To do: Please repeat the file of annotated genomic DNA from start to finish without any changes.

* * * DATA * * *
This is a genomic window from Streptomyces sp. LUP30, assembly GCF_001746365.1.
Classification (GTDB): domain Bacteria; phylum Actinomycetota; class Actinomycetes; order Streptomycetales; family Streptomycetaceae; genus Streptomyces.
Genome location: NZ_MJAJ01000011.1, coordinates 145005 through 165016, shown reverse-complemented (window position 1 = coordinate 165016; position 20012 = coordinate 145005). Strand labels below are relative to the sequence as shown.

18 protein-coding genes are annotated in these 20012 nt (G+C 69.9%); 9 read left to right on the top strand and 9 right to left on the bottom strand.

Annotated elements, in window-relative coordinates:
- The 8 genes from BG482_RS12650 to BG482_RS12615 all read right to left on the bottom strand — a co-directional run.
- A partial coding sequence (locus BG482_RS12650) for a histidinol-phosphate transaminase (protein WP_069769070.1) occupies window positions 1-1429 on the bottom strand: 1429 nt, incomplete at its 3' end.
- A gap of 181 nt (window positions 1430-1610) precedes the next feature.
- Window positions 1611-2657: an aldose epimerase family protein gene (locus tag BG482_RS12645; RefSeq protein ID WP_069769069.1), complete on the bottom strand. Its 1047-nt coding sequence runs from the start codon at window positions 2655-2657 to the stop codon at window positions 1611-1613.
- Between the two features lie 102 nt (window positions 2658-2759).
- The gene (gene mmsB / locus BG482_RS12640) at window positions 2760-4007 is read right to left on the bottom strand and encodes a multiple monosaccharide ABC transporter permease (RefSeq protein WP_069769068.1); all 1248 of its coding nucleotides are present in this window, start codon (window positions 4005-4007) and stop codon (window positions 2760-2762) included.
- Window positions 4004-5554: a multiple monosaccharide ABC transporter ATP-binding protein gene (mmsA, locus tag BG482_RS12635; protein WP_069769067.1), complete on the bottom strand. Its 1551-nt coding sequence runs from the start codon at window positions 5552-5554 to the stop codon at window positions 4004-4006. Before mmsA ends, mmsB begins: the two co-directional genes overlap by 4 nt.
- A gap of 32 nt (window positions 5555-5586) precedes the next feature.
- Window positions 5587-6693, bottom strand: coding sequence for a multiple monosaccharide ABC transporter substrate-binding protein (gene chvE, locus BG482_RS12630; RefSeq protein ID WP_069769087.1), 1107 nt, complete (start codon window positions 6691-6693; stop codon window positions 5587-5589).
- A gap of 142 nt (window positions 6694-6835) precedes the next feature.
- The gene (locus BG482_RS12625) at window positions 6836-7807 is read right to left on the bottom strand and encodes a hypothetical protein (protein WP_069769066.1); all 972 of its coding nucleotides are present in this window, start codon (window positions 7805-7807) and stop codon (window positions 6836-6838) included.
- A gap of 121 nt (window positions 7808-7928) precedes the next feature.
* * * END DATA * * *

This is a genomic window from Streptomyces sp. LUP30, assembly GCF_001746365.1.
Classification (GTDB): domain Bacteria; phylum Actinomycetota; class Actinomycetes; order Streptomycetales; family Streptomycetaceae; genus Streptomyces.
Genome location: NZ_MJAJ01000011.1, coordinates 145005 through 165016, shown reverse-complemented (window position 1 = coordinate 165016; position 20012 = coordinate 145005). Strand labels below are relative to the sequence as shown.

18 protein-coding genes are annotated in these 20012 nt (G+C 69.9%); 9 read left to right on the top strand and 9 right to left on the bottom strand.

Annotated elements, in window-relative coordinates:
- The 8 genes from BG482_RS12650 to BG482_RS12615 all read right to left on the bottom strand — a co-directional run.
- A partial coding sequence (locus BG482_RS12650) for a histidinol-phosphate transaminase (protein WP_069769070.1) occupies window positions 1-1429 on the bottom strand: 1429 nt, incomplete at its 3' end.
- A gap of 181 nt (window positions 1430-1610) precedes the next feature.
- Window positions 1611-2657: an aldose epimerase family protein gene (locus tag BG482_RS12645; RefSeq protein ID WP_069769069.1), complete on the bottom strand. Its 1047-nt coding sequence runs from the start codon at window positions 2655-2657 to the stop codon at window positions 1611-1613.
- Between the two features lie 102 nt (window positions 2658-2759).
- The gene (gene mmsB / locus BG482_RS12640) at window positions 2760-4007 is read right to left on the bottom strand and encodes a multiple monosaccharide ABC transporter permease (RefSeq protein WP_069769068.1); all 1248 of its coding nucleotides are present in this window, start codon (window positions 4005-4007) and stop codon (window positions 2760-2762) included.
- Window positions 4004-5554: a multiple monosaccharide ABC transporter ATP-binding protein gene (mmsA, locus tag BG482_RS12635; protein WP_069769067.1), complete on the bottom strand. Its 1551-nt coding sequence runs from the start codon at window positions 5552-5554 to the stop codon at window positions 4004-4006. Before mmsA ends, mmsB begins: the two co-directional genes overlap by 4 nt.
- A gap of 32 nt (window positions 5555-5586) precedes the next feature.
- Window positions 5587-6693, bottom strand: coding sequence for a multiple monosaccharide ABC transporter substrate-binding protein (gene chvE, locus BG482_RS12630; RefSeq protein ID WP_069769087.1), 1107 nt, complete (start codon window positions 6691-6693; stop codon window positions 5587-5589).
- A gap of 142 nt (window positions 6694-6835) precedes the next feature.
- The gene (locus BG482_RS12625) at window positions 6836-7807 is read right to left on the bottom strand and encodes a hypothetical protein (protein WP_069769066.1); all 972 of its coding nucleotides are present in this window, start codon (window positions 7805-7807) and stop codon (window positions 6836-6838) included.
- A gap of 121 nt (window positions 7808-7928) precedes the next feature.